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They were the first two picks in the 1997 NHL® Entry Draft. The Boston Bruins took Joe Thornton with the first overall pick and the San Jose Sharks took Patrick Marleau immediately afterwards with the second pick.
Now they’re teammates on the West coast. Each is in his 19th NHL® season after leading the Sharks to their first Stanley Cup Final appearance last season. The Sharks fell to the Pittsburgh Penguins in six games. They remain the only one of the three California NHL® franchises still seeking their first Cup win.
With their eyes on another trip to the Final, each is closing in on a magical number.
Marleau is looking to become the 45th player in NHL history to notch 500 goals. He’s sitting on 498 (as of Jan. 27).
Thornton is looking to join a much more exclusive club. He needs just eight assists (as of Jan. 27) to become the 13th player in league history to reach the 1,000 assist mark.
Each has Upper Deck rookie cards in the 1996-97 issues. Thornton has three, while Marleau has two cards of that vintage.
The prize seems is Thornton’s Upper Deck Black Diamond No. 160. PSA 10 versions of the card sold for $898 and $740 in recent eBay auctions. Thornton’s 96-97 UD Program of Excellence No. 370 is more abundant with PSA 10 versions selling for from $15 to $33. Jumbo Joe’s UD ICE No. 116 grading at 96 from SGC sold for $25. That card shows Thornton with his World Junior Championships gold medal celebrating with Team Canada teammates. Ungraded that card goes for only a few dollars.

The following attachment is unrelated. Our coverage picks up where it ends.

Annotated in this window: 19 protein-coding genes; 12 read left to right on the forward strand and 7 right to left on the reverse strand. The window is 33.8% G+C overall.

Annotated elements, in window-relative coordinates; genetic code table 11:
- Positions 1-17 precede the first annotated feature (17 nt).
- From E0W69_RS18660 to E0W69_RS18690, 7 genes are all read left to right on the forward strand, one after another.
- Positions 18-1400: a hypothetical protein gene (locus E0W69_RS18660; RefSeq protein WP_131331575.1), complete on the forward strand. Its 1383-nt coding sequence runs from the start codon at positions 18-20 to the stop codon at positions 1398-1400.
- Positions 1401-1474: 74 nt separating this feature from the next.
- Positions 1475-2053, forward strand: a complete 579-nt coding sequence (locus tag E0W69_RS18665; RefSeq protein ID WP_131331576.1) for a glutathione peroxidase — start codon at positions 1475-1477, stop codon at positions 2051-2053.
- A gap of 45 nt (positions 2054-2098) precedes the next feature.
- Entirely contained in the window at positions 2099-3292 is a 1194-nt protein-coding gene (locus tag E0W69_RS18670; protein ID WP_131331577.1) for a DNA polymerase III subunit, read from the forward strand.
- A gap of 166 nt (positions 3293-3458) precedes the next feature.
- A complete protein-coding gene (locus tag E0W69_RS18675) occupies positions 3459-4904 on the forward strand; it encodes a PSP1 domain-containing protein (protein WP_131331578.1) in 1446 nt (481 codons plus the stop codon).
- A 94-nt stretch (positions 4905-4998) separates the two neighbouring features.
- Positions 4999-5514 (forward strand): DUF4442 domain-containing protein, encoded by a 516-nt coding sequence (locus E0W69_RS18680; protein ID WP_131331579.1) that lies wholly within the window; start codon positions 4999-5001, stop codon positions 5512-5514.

Marleau has two Upper Deck rookie cards from the 1996-97 issues.
The 1996-97 UD Black Diamond No. 103 features a camera shy Marleau holding his hand in front of camera partially blocking his face. A PSA 10 version of that card sold for $118 on eBay. Ungraded the card went for $10 (including shipping). A PSA 10 96-97 Program of Excellence card No.384 of Marleau sold for $20.
Once these two legends reach new individual and potentially team heights, who knows where their rookie card values will end up at.
Bill Wagner is a freelance writer and former author of the Babe Waxpak sports card and memorabilia column that appeared nationwide for 20 years.